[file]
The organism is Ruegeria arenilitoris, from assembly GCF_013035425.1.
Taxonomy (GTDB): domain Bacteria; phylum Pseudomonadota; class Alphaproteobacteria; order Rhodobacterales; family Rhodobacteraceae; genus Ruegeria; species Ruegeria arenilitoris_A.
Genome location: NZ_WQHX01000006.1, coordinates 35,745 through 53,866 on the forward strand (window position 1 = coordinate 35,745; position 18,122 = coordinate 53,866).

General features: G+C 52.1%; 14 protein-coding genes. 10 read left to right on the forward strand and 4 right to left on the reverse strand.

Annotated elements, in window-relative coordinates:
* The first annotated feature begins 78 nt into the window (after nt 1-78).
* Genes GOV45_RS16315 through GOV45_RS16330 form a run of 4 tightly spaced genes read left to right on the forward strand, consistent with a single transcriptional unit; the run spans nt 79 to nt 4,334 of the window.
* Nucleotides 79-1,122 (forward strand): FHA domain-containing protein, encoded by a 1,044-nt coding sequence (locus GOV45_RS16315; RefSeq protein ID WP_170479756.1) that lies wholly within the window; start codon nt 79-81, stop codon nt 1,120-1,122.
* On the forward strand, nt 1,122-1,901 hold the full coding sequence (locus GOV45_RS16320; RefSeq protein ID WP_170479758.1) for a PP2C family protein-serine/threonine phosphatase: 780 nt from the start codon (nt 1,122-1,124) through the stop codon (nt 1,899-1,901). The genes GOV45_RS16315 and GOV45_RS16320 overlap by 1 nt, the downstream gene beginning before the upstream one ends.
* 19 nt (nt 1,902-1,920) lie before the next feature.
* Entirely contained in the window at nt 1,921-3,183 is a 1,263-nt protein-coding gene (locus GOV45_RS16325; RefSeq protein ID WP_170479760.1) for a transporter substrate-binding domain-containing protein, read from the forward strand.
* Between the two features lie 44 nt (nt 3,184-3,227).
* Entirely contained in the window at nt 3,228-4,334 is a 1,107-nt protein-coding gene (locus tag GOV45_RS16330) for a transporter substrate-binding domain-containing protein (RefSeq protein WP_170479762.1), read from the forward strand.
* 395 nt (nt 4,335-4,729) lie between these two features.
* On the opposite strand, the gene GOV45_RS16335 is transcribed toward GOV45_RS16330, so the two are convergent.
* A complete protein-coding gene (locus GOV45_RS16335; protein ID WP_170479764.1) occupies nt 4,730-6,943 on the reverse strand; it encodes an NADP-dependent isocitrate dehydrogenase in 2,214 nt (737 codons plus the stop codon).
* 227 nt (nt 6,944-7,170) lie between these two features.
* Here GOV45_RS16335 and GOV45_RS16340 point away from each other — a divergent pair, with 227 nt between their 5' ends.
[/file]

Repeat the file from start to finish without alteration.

The organism is Ruegeria arenilitoris, from assembly GCF_013035425.1.
Taxonomy (GTDB): domain Bacteria; phylum Pseudomonadota; class Alphaproteobacteria; order Rhodobacterales; family Rhodobacteraceae; genus Ruegeria; species Ruegeria arenilitoris_A.
Genome location: NZ_WQHX01000006.1, coordinates 35,745 through 53,866 on the forward strand (window position 1 = coordinate 35,745; position 18,122 = coordinate 53,866).

General features: G+C 52.1%; 14 protein-coding genes. 10 read left to right on the forward strand and 4 right to left on the reverse strand.

Annotated elements, in window-relative coordinates:
* The first annotated feature begins 78 nt into the window (after nt 1-78).
* Genes GOV45_RS16315 through GOV45_RS16330 form a run of 4 tightly spaced genes read left to right on the forward strand, consistent with a single transcriptional unit; the run spans nt 79 to nt 4,334 of the window.
* Nucleotides 79-1,122 (forward strand): FHA domain-containing protein, encoded by a 1,044-nt coding sequence (locus GOV45_RS16315; RefSeq protein ID WP_170479756.1) that lies wholly within the window; start codon nt 79-81, stop codon nt 1,120-1,122.
* On the forward strand, nt 1,122-1,901 hold the full coding sequence (locus GOV45_RS16320; RefSeq protein ID WP_170479758.1) for a PP2C family protein-serine/threonine phosphatase: 780 nt from the start codon (nt 1,122-1,124) through the stop codon (nt 1,899-1,901). The genes GOV45_RS16315 and GOV45_RS16320 overlap by 1 nt, the downstream gene beginning before the upstream one ends.
* 19 nt (nt 1,902-1,920) lie before the next feature.
* Entirely contained in the window at nt 1,921-3,183 is a 1,263-nt protein-coding gene (locus GOV45_RS16325; RefSeq protein ID WP_170479760.1) for a transporter substrate-binding domain-containing protein, read from the forward strand.
* Between the two features lie 44 nt (nt 3,184-3,227).
* Entirely contained in the window at nt 3,228-4,334 is a 1,107-nt protein-coding gene (locus tag GOV45_RS16330) for a transporter substrate-binding domain-containing protein (RefSeq protein WP_170479762.1), read from the forward strand.
* 395 nt (nt 4,335-4,729) lie between these two features.
* On the opposite strand, the gene GOV45_RS16335 is transcribed toward GOV45_RS16330, so the two are convergent.
* A complete protein-coding gene (locus GOV45_RS16335; protein ID WP_170479764.1) occupies nt 4,730-6,943 on the reverse strand; it encodes an NADP-dependent isocitrate dehydrogenase in 2,214 nt (737 codons plus the stop codon).
* 227 nt (nt 6,944-7,170) lie between these two features.
* Here GOV45_RS16335 and GOV45_RS16340 point away from each other — a divergent pair, with 227 nt between their 5' ends.